Review: The Gift

The GiftThe Gift by Hafiz
My rating: 4 of 5 stars

I have fallen in love with a man who has been dead for 625 years. Hafiz, where have you been all my life? Or perhaps I am more in love with Daniel Ladinsky who has, loosely, translated the poems of Hafez [a.k.a], known as the Great Sufi Master.

In The Gift, we are privileged to a collection of poems that speak on Hafiz’s love for God and the knowledge that that love has given him. I have never read such poetry that moved me so, and gave me an understanding I did not have before. I like poetry to tell a story, just how I like my books. With this collection a single line speaks volumes and a whole poem speaks a truth I can not convey in my own words.

I bookmarked at least 35 poems as my all time favorites. In most other poetry books I’ve read, I might have bookmarked one or two.

The piece that most stood out to me was one of the ones I read early on.

It goes:

So much from God
That I can no longer

A Christian, a Hindu, a Muslim,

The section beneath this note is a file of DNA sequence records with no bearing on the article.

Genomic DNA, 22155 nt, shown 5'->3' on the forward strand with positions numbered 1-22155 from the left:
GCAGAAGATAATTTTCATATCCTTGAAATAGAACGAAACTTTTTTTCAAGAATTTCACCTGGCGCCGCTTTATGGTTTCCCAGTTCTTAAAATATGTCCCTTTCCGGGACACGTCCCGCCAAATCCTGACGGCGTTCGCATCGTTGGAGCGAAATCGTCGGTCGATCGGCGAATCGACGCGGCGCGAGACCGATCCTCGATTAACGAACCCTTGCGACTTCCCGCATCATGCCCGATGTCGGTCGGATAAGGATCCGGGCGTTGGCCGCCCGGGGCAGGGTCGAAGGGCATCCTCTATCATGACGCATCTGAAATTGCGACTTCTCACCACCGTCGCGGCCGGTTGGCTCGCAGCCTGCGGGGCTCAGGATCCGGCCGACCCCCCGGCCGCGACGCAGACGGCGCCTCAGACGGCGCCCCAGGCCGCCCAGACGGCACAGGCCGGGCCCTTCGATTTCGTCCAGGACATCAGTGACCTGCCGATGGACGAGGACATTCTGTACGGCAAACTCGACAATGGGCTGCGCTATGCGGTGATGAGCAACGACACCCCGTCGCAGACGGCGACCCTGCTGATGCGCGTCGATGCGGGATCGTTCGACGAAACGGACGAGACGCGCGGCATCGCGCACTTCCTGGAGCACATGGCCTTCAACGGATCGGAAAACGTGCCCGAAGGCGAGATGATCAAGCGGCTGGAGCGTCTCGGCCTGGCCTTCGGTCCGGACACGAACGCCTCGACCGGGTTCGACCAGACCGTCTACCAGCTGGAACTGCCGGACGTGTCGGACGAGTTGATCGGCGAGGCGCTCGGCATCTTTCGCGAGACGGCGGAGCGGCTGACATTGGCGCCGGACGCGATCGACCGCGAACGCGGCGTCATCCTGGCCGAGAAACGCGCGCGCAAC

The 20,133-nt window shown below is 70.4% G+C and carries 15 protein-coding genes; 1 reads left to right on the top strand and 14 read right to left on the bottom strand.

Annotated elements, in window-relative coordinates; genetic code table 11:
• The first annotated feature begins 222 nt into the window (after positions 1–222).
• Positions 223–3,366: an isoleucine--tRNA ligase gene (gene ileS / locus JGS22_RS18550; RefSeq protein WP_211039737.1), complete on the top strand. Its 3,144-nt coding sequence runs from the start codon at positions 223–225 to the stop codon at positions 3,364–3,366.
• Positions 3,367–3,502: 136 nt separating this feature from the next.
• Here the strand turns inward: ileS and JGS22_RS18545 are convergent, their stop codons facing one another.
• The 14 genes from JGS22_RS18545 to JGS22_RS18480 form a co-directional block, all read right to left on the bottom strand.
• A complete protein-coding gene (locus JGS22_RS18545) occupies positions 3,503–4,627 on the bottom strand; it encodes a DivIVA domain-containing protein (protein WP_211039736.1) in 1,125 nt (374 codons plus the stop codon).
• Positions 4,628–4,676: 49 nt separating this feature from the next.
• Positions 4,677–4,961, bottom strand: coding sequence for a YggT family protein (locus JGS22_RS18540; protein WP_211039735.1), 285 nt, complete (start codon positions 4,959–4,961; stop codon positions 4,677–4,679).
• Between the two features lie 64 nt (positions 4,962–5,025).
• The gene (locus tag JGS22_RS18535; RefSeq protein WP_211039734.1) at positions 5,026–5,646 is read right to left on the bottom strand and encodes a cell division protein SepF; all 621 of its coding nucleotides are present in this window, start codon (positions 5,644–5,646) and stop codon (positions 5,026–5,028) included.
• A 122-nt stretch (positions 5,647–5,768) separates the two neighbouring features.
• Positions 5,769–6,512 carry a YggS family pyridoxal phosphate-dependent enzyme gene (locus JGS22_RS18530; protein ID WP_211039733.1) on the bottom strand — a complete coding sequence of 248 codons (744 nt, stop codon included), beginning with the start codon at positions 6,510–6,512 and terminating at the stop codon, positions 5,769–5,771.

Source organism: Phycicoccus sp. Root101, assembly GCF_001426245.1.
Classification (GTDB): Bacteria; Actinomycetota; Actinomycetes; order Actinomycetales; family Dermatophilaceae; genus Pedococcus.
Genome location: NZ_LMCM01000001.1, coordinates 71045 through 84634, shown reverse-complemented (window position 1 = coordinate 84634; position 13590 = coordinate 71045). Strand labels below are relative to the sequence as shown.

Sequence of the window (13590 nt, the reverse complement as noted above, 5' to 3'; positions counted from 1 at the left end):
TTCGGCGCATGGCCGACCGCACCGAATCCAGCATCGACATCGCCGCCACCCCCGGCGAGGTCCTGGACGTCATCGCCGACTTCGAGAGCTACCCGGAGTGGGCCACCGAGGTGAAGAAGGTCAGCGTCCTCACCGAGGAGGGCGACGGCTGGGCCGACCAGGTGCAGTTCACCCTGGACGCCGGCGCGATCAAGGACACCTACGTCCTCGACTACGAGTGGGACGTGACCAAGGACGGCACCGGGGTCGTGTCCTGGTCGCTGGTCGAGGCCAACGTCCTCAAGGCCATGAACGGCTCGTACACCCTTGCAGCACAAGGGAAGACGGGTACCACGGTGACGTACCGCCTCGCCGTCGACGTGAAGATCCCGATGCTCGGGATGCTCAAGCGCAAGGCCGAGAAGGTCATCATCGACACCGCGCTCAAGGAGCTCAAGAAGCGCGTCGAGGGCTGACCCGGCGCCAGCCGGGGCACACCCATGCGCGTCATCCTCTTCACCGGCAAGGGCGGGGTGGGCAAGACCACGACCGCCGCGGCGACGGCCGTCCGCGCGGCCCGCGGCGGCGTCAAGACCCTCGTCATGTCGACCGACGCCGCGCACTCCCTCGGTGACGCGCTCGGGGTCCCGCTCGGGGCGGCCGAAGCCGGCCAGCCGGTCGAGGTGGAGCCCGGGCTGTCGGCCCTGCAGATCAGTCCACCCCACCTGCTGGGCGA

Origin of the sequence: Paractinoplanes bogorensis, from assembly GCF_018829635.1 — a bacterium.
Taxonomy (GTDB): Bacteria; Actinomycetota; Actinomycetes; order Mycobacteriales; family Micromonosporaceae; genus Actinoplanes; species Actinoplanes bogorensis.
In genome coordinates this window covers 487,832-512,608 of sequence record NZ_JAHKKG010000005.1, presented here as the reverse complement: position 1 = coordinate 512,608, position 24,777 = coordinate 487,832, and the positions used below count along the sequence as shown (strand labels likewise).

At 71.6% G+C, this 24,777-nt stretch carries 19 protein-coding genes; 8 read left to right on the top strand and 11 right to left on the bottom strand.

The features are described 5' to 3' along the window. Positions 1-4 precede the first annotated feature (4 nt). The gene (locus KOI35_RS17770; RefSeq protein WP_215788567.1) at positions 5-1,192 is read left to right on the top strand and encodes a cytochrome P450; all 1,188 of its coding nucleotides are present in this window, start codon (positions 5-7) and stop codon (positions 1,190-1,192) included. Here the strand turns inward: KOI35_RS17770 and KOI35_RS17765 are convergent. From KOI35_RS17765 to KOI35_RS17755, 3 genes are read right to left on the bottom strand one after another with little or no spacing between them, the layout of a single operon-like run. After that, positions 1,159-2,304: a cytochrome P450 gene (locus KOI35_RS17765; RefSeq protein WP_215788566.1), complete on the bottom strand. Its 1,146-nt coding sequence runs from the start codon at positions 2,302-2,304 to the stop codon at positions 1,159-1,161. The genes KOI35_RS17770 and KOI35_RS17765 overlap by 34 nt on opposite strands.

A Buddhist, a Jew.

The Truth has shared so much of Itself
With me

That I can no longer call myself
A man, a woman, an angel,
Or even pure

Love has
Befriended Hafiz so completely
It has turned to ash
And freed

Of every concept and image
My mind has ever known.

Hafiz is renowned in Islamic culture as he speaks a beauty about God that I have rarely heard a Christian utter. I think we have a lot to learn from this man, a devout Muslim, and hope that texts like these find their way into the shelves and hands of all our Abrahamic brethren. Actually they should find their way into the hands of everyone, no need to curtain such a treasure.


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Review: The Gift Review: The Gift Reviewed by Christópher Abreu Rosario on 13:57 Rating: 5

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